AlloBaber
3 years ago10,000+ Views

Okay, fine, I'll admit it: I love this song.

The song that's playing pretty much everywhere right now, "Can't Feel My Face" by The Weeknd – I just can't it out of my head. And not in a bad way (Not yet, at least. Let me hear a few dozen more times and see what happens).
Maybe it's the catchy songwriting, or this killer video (those dance moves!), or maybe it's the face that it's a "love song" that's a bit different from what the kids are used to.

I can't feel my face when I'm with you

But I love it, but I love it

This song is not about love, kids. It's about drugs.
I'm going to step out and say this song is about being in love with cocaine – and all the highs and lows that come with addiction.

She told me, "Don't worry about it,"

She told me, "Don't worry no more,"

We both know we can't go without it,

She told me you'll never be alone, oh oh ooh

It's all about how drugs can fill that hole in your chest, if only for a little while.
I guess drugs are kind of on my mind lately as I prepare to quit smoking. (Cigarettes, that is. I don't mess with anything other than nicotine and coffee. Don't do drugs and stay in school, kids!!)
Quitting has been on the calendar for some time now – I chose a big moment in my life, a concrete transition to mark the "this is my last cigarette" moment. November 24th. After that, no more cigarettes for me.
I'm really nervous, though. I know I can do it – but at the same time, I know it's going to suck. I love my drug; the attachment is almost romantic. And that's why, I guess, I can't help but think when I hear this song – when I quit, how badly am I going to miss it?
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Anonym
You're very welcome! I have no doubt you can do this! <3 @Allischaaff
These are all great tips @Danse, thank you <3 :) the toothpicks are an excellent idea, because I know I'm going to crave that after-meal smoke so badly... I guess I'll chew a lot of gum lol. I've heard that's a good way to avoid weight gain too. I'm mostly worried about the anxiety and irritability... like I'm the kind of person who gets really "hangry" when I haven't eaten recently. And I've already experienced a bit of the anxiety and panic that accompanies the feeling of wanting a cigarette so badly but not being able to have one for whatever reason (like during air travel, things like that). Ugh. It's going to be a hard couple of weeks. But I want to try using some deep breathing techniques for stress - just leaving the room, finding a quiet place or going outside, and taking some deep breaths (using the 4-7-8 pattern, if you've heard of that?) to clear my head. And toothpicks sound like a great idea because unlike gum they give you that feeling of something between your lips. Again, I'm just happy to hear from somebody that it's possible :) thanks so much for the support <3
Anonym
Something that really helped me was buying things to keep in my mouth. Like for example I bought a TON of flavored tooth picks. Those were HUGE lifesavers for times when I was driving, or after I ate and I wanted that after meal smoke. Having that flavoring was great. I even flavored my own with things like chocolate, mint, bubblegum, cherry. They're super easy to make. Though you can just go online and order boxes of them for pretty cheap. @Allischaaff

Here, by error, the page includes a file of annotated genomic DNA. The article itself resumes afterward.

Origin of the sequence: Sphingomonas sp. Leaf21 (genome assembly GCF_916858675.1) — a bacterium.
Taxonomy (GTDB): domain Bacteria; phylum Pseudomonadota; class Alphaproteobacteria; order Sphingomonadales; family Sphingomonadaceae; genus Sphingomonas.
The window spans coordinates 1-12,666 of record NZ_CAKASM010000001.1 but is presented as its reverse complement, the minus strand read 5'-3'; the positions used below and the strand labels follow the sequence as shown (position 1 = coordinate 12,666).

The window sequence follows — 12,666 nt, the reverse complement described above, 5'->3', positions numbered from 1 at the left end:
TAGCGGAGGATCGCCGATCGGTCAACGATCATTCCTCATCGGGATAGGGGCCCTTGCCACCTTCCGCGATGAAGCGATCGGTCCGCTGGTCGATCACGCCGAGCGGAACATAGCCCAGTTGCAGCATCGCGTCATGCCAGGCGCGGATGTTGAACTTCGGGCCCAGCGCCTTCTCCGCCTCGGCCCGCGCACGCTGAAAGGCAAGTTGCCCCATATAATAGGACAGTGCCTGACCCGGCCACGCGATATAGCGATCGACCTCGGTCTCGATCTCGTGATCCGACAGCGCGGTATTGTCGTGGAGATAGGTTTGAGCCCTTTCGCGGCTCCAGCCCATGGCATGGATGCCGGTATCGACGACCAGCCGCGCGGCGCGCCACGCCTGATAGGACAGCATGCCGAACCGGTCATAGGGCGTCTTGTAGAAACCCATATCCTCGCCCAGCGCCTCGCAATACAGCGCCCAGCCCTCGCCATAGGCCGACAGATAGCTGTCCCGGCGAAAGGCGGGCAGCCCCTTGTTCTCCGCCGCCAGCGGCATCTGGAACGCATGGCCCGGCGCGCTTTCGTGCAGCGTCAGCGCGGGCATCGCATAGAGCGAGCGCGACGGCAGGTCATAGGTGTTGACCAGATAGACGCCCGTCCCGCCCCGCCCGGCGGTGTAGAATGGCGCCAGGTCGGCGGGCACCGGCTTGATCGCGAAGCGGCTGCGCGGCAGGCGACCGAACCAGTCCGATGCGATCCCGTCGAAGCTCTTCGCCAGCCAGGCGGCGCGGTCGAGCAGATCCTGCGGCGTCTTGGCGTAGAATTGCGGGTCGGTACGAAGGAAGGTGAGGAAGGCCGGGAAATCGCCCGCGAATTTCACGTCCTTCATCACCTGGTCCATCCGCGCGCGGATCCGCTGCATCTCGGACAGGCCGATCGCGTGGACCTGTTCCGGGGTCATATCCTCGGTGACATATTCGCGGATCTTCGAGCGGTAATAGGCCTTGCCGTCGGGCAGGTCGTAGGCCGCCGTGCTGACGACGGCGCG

Anonym
The hardest part for me was handling stress. When I was stressed, I smoked. So when I didn't have that habit to lean on I didn't know how to handle my mood swings. I snapped at a lot of people. I felt like a complete jerk.. :[ .... But luckily they understood the situation and let it slide. I had to find other ways to calm down; it was really difficult. [I also have insomnia - so being awake a lot doesn't help the cravings much.] Another thing that was hard was Eating. I eat a LOT to begin with, so when I quit I could not stop shoving food in my face. I think part of this was that oral fixation I mentioned. The need to have something in my mouth or between my lips. I've heard a lot of smokers gain weight after they quit; which I can't say is true or not. I didn't really gain much at all. The hardest period for me, was about the second week in. I was extremely high-strung and anxious. I'm not usually like that at all unless I'm in a very crowded place. *thinks* I stayed away from people who smoked for about the first month, then slowly started hanging out with them again. Takes time, but I could really tell the difference. Your sense of smell is so much better, your sense of taste. (Though smoking damaged all that, so it'll never be the same sadly.) @Allischaaff But this was me. I can't really say what you'll feel. o.O
Wow, thanks so much @Danse :) It really encourages me to hear your story, especially because – WOW – 17 years!! I've only been smoking for 2, so it should be easier for me right?? Right??? Lol. Well, even though I know it's going to be hard, luckily I have people like you and my parents and friends who all applaud the decision to quit and will be there to support me every step of the way. Thanks for taking the time to read my card and comment :) did you get any kind of withdrawal symptoms? What would you say was the hardest part/time period of quitting? If you don't mind me asking, of course :)
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